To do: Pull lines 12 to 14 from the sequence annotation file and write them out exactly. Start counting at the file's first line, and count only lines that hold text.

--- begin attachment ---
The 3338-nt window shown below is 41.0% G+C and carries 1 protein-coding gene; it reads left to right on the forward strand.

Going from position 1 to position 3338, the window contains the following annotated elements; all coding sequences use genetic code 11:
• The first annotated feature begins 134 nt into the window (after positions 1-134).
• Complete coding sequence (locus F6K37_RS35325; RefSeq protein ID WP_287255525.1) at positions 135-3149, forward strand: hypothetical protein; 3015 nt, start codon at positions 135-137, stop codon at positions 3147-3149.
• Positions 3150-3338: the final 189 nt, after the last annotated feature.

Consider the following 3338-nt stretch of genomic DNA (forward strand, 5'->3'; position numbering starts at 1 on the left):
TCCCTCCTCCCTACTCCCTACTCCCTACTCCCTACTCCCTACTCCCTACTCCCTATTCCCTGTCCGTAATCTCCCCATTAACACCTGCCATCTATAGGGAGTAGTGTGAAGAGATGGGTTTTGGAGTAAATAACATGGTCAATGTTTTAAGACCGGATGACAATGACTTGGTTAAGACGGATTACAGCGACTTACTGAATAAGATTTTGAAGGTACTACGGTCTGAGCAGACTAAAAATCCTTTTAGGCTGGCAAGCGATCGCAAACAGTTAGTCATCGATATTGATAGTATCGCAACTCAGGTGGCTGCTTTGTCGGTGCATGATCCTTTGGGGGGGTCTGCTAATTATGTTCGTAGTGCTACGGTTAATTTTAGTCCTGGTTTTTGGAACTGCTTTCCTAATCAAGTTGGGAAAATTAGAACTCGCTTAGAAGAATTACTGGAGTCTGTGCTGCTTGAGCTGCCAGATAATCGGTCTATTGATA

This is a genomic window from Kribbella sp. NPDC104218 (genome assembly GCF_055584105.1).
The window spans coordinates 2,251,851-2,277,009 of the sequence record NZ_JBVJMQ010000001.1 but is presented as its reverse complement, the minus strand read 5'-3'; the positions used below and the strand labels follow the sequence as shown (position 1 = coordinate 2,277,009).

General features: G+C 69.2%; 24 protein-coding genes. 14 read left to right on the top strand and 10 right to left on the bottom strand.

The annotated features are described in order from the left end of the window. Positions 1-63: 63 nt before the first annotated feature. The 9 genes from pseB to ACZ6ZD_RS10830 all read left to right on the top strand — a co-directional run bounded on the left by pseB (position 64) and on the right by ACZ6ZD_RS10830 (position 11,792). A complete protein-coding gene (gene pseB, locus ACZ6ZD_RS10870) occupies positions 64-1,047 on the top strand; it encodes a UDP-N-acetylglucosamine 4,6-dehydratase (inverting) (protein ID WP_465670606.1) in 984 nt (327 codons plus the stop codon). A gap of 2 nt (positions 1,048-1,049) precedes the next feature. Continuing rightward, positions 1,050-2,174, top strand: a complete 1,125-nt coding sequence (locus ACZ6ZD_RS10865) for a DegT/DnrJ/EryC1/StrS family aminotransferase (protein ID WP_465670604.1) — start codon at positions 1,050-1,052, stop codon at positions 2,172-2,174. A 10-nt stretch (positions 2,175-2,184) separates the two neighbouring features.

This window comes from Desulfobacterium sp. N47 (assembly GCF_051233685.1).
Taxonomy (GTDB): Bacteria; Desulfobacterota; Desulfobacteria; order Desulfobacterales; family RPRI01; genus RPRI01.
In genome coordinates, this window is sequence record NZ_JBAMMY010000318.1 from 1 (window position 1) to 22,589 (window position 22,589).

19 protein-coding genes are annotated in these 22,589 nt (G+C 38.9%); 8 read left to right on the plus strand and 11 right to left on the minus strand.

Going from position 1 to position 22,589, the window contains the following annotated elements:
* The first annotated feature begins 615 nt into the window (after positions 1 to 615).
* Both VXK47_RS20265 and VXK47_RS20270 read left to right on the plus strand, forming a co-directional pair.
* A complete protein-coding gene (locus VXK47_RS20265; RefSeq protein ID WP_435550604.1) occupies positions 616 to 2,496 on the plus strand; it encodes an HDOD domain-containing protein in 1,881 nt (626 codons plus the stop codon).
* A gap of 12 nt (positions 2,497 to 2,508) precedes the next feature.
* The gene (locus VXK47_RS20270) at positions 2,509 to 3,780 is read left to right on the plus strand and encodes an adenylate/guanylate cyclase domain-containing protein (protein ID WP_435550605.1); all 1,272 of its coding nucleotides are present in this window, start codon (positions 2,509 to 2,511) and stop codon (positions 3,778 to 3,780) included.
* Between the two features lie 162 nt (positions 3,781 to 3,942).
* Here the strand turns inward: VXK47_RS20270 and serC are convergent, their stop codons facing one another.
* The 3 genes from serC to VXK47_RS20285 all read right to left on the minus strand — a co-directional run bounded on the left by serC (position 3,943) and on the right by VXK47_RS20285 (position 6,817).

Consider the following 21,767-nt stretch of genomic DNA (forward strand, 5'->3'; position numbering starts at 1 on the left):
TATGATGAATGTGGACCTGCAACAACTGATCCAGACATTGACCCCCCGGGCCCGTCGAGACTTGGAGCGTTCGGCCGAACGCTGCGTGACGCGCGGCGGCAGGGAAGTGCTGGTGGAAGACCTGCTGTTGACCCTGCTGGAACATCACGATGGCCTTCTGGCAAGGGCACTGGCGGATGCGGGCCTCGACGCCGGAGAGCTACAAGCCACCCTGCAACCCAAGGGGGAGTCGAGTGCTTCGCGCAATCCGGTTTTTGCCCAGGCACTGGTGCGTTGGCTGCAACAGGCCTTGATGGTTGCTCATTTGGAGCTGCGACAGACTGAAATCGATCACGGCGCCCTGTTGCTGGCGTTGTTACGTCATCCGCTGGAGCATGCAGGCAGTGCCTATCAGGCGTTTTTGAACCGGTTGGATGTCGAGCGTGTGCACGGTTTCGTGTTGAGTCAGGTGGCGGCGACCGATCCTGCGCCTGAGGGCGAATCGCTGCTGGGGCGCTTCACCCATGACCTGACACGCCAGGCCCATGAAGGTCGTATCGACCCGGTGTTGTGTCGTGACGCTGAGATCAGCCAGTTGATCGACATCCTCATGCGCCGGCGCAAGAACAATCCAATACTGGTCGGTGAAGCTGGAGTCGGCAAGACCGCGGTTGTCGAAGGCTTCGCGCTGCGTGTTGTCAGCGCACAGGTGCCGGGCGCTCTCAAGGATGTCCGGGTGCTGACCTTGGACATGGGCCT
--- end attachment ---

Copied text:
This window comes from Desulfobacterium sp. N47 (assembly GCF_051233685.1).
Taxonomy (GTDB): Bacteria; Desulfobacterota; Desulfobacteria; order Desulfobacterales; family RPRI01; genus RPRI01.
In genome coordinates, this window is sequence record NZ_JBAMMY010000318.1 from 1 (window position 1) to 22,589 (window position 22,589).